Table 1: Pattern of tooth extraction at tertiary dental center in South India

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In the maxilla, the predominant tooth extracted was the third molar (15.8%), whereas in the mandible, the first molars were extracted more commonly (16.3%). The maximum number of third molar extractions in the maxilla and first molar extractions in the mandible was found to be done in females [Table 2].
Table 2: Pattern of tooth extraction maxilla versus mandible at tertiary dental center in South India

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Among children, the most common pattern of tooth extraction was first molars both in the maxilla and mandible (25%). In adolescent age groups, premolars were extracted frequently along with first molars. In adults and senior adults, the premolar and molar extractions were performed commonly [Table 3].
Table 3: Pattern of tooth extraction among age groups at tertiary care dental center in South India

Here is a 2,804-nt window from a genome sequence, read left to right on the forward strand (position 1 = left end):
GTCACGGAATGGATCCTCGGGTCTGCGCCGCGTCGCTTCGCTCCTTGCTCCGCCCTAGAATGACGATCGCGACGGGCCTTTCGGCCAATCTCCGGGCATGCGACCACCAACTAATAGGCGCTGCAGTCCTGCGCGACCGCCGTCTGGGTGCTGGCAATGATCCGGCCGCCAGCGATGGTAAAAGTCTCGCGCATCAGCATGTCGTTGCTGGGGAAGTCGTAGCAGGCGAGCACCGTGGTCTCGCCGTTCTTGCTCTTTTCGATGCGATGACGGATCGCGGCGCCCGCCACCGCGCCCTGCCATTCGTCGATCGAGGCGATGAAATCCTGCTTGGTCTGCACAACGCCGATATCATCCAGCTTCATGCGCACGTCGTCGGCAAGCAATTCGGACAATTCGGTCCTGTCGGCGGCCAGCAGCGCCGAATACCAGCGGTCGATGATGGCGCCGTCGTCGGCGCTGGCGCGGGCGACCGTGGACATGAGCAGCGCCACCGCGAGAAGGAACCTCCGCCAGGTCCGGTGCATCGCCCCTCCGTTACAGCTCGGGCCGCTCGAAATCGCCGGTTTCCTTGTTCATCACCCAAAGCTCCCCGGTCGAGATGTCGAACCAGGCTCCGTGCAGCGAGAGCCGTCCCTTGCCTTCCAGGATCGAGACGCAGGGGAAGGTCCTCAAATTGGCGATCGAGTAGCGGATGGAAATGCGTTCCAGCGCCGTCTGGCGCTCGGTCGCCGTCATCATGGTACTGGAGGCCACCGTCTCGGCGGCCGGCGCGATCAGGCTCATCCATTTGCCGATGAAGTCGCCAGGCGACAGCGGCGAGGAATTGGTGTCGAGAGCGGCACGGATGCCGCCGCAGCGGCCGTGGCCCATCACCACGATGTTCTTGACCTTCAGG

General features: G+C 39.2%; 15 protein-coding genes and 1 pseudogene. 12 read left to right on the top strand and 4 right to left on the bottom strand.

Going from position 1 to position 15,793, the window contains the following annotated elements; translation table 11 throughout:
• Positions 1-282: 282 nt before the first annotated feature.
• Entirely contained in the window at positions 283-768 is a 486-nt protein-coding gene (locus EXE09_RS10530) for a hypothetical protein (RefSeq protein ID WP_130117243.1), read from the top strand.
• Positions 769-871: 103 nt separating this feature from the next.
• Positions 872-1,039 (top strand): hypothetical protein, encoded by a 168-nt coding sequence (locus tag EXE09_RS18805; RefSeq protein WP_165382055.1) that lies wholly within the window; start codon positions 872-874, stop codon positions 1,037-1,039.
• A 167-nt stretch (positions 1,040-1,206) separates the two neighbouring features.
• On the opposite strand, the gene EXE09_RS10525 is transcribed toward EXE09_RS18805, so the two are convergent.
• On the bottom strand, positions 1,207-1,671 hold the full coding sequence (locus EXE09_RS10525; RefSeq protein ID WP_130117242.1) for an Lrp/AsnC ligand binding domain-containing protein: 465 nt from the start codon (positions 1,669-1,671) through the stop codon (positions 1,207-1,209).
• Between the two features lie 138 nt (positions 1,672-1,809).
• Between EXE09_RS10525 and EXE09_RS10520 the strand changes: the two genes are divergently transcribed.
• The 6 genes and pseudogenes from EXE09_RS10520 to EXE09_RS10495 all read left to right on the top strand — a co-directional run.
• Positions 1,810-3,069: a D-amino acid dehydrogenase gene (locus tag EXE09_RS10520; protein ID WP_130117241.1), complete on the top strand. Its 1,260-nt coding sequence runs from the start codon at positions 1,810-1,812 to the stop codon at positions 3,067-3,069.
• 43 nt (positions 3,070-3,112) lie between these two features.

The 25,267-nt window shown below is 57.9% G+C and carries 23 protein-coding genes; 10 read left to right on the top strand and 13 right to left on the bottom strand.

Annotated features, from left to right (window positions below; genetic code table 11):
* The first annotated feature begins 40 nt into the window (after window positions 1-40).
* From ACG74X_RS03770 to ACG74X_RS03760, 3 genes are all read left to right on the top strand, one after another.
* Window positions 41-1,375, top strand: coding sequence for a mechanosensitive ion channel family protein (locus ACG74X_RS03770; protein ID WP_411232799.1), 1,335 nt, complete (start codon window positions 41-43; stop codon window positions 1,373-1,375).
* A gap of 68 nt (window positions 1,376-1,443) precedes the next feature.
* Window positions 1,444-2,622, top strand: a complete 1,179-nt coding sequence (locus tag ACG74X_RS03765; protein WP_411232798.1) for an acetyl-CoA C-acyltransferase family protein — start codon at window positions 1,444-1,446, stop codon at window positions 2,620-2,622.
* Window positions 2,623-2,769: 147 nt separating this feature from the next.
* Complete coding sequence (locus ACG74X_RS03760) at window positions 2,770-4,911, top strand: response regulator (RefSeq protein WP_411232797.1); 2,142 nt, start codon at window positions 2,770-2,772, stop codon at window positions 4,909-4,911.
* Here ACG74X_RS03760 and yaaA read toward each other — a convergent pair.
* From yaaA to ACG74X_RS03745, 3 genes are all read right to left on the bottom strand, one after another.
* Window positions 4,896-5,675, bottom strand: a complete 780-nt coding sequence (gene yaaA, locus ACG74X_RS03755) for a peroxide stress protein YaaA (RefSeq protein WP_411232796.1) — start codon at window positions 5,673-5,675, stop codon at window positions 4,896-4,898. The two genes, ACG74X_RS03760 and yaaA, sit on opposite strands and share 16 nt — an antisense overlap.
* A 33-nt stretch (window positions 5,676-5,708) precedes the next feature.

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  Discussion Top


Tooth loss is the ultimate barometer to assess failure or success in dentistry and dental health programs.[9] Females have experienced more tooth loss compared to males in other countries such as Saudi Arabia, Brazil, and China.[10],[11],[12] A similar trend is noticed in India also.[4],[6] In our study, we noticed that females (56%) underwent more extraction than males (44%); however, adult females who underwent extraction were significantly lower compared to adult males. This could be attributed to the increased awareness or increased esthetic sense in the female population. This observation was in agreement with studies conducted in other parts of Kerala.[8],[13]